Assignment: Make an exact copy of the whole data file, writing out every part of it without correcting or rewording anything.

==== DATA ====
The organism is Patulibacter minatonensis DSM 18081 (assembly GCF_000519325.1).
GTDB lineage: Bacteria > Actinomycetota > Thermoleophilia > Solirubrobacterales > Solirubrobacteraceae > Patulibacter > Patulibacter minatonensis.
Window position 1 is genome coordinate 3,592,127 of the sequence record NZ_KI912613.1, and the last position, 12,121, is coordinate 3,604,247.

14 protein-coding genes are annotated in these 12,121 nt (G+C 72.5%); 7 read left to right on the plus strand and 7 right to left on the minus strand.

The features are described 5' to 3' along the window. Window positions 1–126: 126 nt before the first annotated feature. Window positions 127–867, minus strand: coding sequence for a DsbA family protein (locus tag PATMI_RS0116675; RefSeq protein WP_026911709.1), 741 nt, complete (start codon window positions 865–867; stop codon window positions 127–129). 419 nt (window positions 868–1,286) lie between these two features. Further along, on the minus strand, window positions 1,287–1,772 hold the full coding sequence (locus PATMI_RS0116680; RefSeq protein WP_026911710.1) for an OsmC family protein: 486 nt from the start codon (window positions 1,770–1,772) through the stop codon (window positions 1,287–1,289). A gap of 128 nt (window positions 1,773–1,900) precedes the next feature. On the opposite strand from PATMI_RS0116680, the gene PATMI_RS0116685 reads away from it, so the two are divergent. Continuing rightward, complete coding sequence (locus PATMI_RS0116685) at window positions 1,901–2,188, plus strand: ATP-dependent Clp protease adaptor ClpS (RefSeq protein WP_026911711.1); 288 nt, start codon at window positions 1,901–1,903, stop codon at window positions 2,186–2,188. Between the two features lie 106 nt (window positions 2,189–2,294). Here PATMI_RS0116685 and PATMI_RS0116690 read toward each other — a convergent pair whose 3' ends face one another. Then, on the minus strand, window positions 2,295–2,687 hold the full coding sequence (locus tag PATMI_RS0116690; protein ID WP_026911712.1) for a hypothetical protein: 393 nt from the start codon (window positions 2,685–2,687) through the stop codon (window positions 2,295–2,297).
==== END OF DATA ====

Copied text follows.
The organism is Patulibacter minatonensis DSM 18081 (assembly GCF_000519325.1).
GTDB lineage: Bacteria > Actinomycetota > Thermoleophilia > Solirubrobacterales > Solirubrobacteraceae > Patulibacter > Patulibacter minatonensis.
Window position 1 is genome coordinate 3,592,127 of the sequence record NZ_KI912613.1, and the last position, 12,121, is coordinate 3,604,247.

14 protein-coding genes are annotated in these 12,121 nt (G+C 72.5%); 7 read left to right on the plus strand and 7 right to left on the minus strand.

The features are described 5' to 3' along the window. Window positions 1–126: 126 nt before the first annotated feature. Window positions 127–867, minus strand: coding sequence for a DsbA family protein (locus tag PATMI_RS0116675; RefSeq protein WP_026911709.1), 741 nt, complete (start codon window positions 865–867; stop codon window positions 127–129). 419 nt (window positions 868–1,286) lie between these two features. Further along, on the minus strand, window positions 1,287–1,772 hold the full coding sequence (locus PATMI_RS0116680; RefSeq protein WP_026911710.1) for an OsmC family protein: 486 nt from the start codon (window positions 1,770–1,772) through the stop codon (window positions 1,287–1,289). A gap of 128 nt (window positions 1,773–1,900) precedes the next feature. On the opposite strand from PATMI_RS0116680, the gene PATMI_RS0116685 reads away from it, so the two are divergent. Continuing rightward, complete coding sequence (locus PATMI_RS0116685) at window positions 1,901–2,188, plus strand: ATP-dependent Clp protease adaptor ClpS (RefSeq protein WP_026911711.1); 288 nt, start codon at window positions 1,901–1,903, stop codon at window positions 2,186–2,188. Between the two features lie 106 nt (window positions 2,189–2,294). Here PATMI_RS0116685 and PATMI_RS0116690 read toward each other — a convergent pair whose 3' ends face one another. Then, on the minus strand, window positions 2,295–2,687 hold the full coding sequence (locus tag PATMI_RS0116690; protein ID WP_026911712.1) for a hypothetical protein: 393 nt from the start codon (window positions 2,685–2,687) through the stop codon (window positions 2,295–2,297).